The benefits of high speed memory with Ryzen, however, are well documented. My own modules operated at 3200 MHz after updating the Gigabyte’s BIOS to version F5d. If you purchase a Ryzen CPU, you’ll want to pair it with the fastest memory your motherboard supports.

Of course, the most obvious method to achieve better performance is likely through overclocking. AMD makes the process rather simple with their Ryzen Master software. Within, you can quickly increase core frequency, disable cores, alter voltages, and even adjust memory timings. CPU temperature is displayed in one corner and profiles can be saved and selected toward the bottom. That said, it’s still better to overclock your processor from the BIOS. Now I didn’t run into any stability issues with Ryzen Master, but my games did experience a repeatable audio bug when using the software.

I had no trouble pushing the 1700 to its 3.7 GHz boost frequency without increasing the voltage (1.225v). Idle temperatures hovered around 30 degrees and 50 degrees under load in my Fractal Define R5 case. Attaining higher frequencies depends on each individual chip and cooling setup. AMD has stated 1.35v is the safe ceiling for daily use, and that’s what it took for my sample to reach 3.8 GHz. Temperatures increased by about 13 degrees. Benchmarks were completed at default values.


I wanted to put the Ryzen 7 1700 through its paces in CPU-intensive situations. Choice locations included Witcher 3’s Novigrad city, where I ran several lengthy laps through its bustling streets, and Rise of the Tomb Raider’s Geothermal Valley village and forests. Other tests included the clashing of armies in Total War: Warhammer and the vast open world of Ghost Recon: Wildlands. Graphical options were all set to the highest presets.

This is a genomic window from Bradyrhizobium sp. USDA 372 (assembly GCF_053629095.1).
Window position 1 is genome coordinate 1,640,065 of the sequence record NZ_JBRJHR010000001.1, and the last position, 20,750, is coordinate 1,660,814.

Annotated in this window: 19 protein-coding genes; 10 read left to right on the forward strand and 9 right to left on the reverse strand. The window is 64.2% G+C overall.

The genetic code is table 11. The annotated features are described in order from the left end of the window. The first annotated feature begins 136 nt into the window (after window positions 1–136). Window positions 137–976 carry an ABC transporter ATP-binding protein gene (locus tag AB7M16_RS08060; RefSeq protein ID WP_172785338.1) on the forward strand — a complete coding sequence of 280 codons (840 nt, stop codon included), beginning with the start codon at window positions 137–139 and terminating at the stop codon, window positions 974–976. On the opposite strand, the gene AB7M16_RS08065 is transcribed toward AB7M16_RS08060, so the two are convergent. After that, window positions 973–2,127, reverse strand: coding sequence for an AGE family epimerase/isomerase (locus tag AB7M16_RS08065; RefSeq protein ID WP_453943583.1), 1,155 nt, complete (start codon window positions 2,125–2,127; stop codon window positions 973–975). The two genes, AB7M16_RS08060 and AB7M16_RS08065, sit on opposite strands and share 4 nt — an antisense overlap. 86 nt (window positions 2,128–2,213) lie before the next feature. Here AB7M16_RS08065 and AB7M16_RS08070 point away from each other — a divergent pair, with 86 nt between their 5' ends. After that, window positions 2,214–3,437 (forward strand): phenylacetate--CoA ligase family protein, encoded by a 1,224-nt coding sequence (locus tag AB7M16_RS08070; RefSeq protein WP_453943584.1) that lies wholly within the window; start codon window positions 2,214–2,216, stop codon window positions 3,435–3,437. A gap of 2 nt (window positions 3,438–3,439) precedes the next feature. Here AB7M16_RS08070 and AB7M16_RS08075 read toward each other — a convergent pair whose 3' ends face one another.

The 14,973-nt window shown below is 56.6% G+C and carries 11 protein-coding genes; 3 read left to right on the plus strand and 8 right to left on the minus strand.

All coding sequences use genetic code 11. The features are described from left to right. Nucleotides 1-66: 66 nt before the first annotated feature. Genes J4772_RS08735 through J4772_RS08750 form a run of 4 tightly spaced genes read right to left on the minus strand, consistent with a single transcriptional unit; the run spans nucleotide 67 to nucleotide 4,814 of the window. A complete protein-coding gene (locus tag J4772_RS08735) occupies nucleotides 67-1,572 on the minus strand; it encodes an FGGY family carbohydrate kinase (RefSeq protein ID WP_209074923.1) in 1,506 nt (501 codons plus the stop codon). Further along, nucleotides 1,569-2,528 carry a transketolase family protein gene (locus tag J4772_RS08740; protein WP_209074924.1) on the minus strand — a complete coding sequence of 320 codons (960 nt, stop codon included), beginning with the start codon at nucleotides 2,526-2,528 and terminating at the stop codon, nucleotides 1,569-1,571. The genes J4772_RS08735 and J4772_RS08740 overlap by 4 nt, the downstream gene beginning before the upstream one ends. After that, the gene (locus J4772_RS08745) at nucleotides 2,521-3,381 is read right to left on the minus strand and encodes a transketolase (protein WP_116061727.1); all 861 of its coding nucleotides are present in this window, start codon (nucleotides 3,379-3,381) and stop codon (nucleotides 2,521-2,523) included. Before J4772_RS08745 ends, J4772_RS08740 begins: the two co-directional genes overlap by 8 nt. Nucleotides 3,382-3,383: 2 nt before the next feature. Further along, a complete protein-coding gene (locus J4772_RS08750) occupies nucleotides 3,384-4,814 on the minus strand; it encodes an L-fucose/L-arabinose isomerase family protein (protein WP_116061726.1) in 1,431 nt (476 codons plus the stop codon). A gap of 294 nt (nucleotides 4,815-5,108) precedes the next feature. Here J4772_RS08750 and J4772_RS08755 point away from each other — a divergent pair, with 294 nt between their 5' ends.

Reasons to be optimistic

The above numbers are a little disheartening. The 1700 wasn’t too far behind in three of the four benchmarks, but it was still behind. On the other hand, those numbers don’t tell the entire story. First, growing pains aren’t unexpected for a new hardware architecture. There are still optimizations to come from AMD, software partners, operating systems, and motherboard manufacturers. Bethesda Softworks (the publisher) and several developers have already pledged support for AMD’s Ryzen processors. Stardock’s and Oxide Games’ Ashes of the Singularity has been given an optimization pass resulting in a 31% increase in average performance, according to a just released announcement from AMD (the news amusingly arrived in my inbox the minute I finished this article). BIOS updates, depending on the board, are releasing regularly. And a Windows update has reportedly improved Ryzen performance for a number applications.